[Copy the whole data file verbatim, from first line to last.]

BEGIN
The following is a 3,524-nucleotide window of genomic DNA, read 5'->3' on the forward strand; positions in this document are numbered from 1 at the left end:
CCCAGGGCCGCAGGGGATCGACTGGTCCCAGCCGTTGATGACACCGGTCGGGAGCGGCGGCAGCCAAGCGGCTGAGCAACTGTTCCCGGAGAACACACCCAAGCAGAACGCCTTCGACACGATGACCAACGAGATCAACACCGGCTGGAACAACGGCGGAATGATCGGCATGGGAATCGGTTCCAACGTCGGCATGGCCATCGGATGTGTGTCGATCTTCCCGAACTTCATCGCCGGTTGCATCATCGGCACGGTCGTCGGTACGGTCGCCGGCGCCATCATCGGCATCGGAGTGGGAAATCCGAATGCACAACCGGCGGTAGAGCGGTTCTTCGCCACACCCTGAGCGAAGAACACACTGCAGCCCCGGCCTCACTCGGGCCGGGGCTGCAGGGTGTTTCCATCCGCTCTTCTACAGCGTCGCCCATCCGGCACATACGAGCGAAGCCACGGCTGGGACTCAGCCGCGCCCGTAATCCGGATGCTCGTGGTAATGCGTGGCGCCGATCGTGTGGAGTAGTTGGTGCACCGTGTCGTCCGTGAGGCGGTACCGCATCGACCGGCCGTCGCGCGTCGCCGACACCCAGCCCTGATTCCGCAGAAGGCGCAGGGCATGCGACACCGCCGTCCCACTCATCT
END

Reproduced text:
The following is a 3,524-nucleotide window of genomic DNA, read 5'->3' on the forward strand; positions in this document are numbered from 1 at the left end:
CCCAGGGCCGCAGGGGATCGACTGGTCCCAGCCGTTGATGACACCGGTCGGGAGCGGCGGCAGCCAAGCGGCTGAGCAACTGTTCCCGGAGAACACACCCAAGCAGAACGCCTTCGACACGATGACCAACGAGATCAACACCGGCTGGAACAACGGCGGAATGATCGGCATGGGAATCGGTTCCAACGTCGGCATGGCCATCGGATGTGTGTCGATCTTCCCGAACTTCATCGCCGGTTGCATCATCGGCACGGTCGTCGGTACGGTCGCCGGCGCCATCATCGGCATCGGAGTGGGAAATCCGAATGCACAACCGGCGGTAGAGCGGTTCTTCGCCACACCCTGAGCGAAGAACACACTGCAGCCCCGGCCTCACTCGGGCCGGGGCTGCAGGGTGTTTCCATCCGCTCTTCTACAGCGTCGCCCATCCGGCACATACGAGCGAAGCCACGGCTGGGACTCAGCCGCGCCCGTAATCCGGATGCTCGTGGTAATGCGTGGCGCCGATCGTGTGGAGTAGTTGGTGCACCGTGTCGTCCGTGAGGCGGTACCGCATCGACCGGCCGTCGCGCGTCGCCGACACCCAGCCCTGATTCCGCAGAAGGCGCAGGGCATGCGACACCGCCGTCCCACTCATCT